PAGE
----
Description I have gain a valuable insight into how metals associated with sulphides in the Earth's mantle are distributed amongst sulphides of varying composition. I have also ascertained what happens to the those sulphides (and the metals that they contain) when the host portion of the mantle melts to form magma, which may ultimately be transported to the Earth's surface
Exploitation Route The distribution and behaviour of sulphides in the mantle can provide insights into how the elements that they carry become concentrated in economically viable ore deposits
Sectors Education,Other

 
Description Europlanet 2020
Amount € 18,750 (EUR)
Funding ID 16-EPN2-009 
Organisation Europlanet 
Sector Charity/Non Profit
Country France
Start 06/2017 
End 06/2017
 
Description MIneralogical Society of Great Britain and Ireland - senior bursary
Amount £500 (GBP)
Organisation The Mineralogical Society of Great Britain and Ireland 
Sector Charity/Non Profit
Country United Kingdom
Start 03/2014 
End 08/2014
 
Description Blaustein visiting professorship - Stanford University 
Organisation Stanford University
Country United States 
Sector Academic/University 
PI Contribution The Blaustein program is funded entirely by Stanford University with the aim of promoting collaborations between their scientists and leading researchers in fields of interest. I had the opportunity to interact with Prof. Jessica Warren's research group and offer my expertise in the setting up of some of their analytical procedures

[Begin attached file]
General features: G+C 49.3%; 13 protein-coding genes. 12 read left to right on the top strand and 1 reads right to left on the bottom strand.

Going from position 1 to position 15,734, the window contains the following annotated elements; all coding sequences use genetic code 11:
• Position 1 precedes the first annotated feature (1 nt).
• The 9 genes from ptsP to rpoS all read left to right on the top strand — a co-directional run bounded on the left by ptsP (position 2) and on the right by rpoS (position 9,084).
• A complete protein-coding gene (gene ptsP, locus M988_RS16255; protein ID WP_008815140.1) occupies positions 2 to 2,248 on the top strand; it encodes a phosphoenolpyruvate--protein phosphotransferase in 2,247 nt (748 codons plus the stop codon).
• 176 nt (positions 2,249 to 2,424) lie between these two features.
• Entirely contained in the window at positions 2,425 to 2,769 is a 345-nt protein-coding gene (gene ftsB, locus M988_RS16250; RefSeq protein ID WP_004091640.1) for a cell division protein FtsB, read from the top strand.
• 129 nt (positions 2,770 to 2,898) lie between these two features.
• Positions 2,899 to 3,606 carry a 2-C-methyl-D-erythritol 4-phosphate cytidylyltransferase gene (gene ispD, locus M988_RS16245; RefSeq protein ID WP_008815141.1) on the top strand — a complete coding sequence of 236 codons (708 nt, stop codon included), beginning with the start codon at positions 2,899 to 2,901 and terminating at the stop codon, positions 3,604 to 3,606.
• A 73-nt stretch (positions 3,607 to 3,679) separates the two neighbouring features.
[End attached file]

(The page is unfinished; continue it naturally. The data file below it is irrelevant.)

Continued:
Collaborator Contribution I received a stipend towards my living and analytical costs, learnt how to make Pb isotope measurements on single sulphide grains by thermal ioonization mass specrtrometry (not currently possible in the UK) and had the opportunity to travel to other US institutions to investigate the possibility of further collaborations with Stanford and Leeds universities
Impact Alteration of mantle sulfides: the effects of oxidation and melt infiltration in a Kilbourne Hole harzburgite xenolith. Barrett, T., Harvey, J., Warren, J., Klein, F., Walshaw, R. AGU Fall Meeting (2013), San Francisco, USA. Detecting mantle heterogeneity at a grain scale with improvements in high precision neodymium isotope (NdO+) analysis. Honn, D., Harvey, J., Warren, J., Baxter, E.F. AGU Fall Meeting (2013), San Francisco, USA. The effects of oxidation and melt infiltration in a Kilbourne Hole harzburgite xenolith: Alteration of mantle sulfides. Harvey J., Warren, J., Klein, F., Walshaw, R., Barrett, T. Geochemistry Group of the Geological Society of London / Mineralogical Society of Great Britain and Ireland Research in Progress meeting (2014), Milton Keynes, UK. Grain scale Nd isotope heterogeneity in peridotite: implications for basalt petrogenesis and its genetic link with the mantle. Harvey, J., Honn, D., Baxter, E.F., Warren, J.M., Hammond, S. J., Walshaw, R.D. AGU Fall Meeting (2014), San Francisco, USA.
Start Year 2013
 
Description visiting investigator 
Organisation Carnegie Institution for Science (CIS)
Country United States 
Sector Charity/Non Profit 
PI Contribution My host at DTM (Prof. Steven B. Shirey) are co-authors on a book chapter a for Mineralogical Society of America volume.
Collaborator Contribution My project partners offered me visiting investigator status for the purposes of producing a book chapter
Impact output is pending for this collaboration
Start Year 2014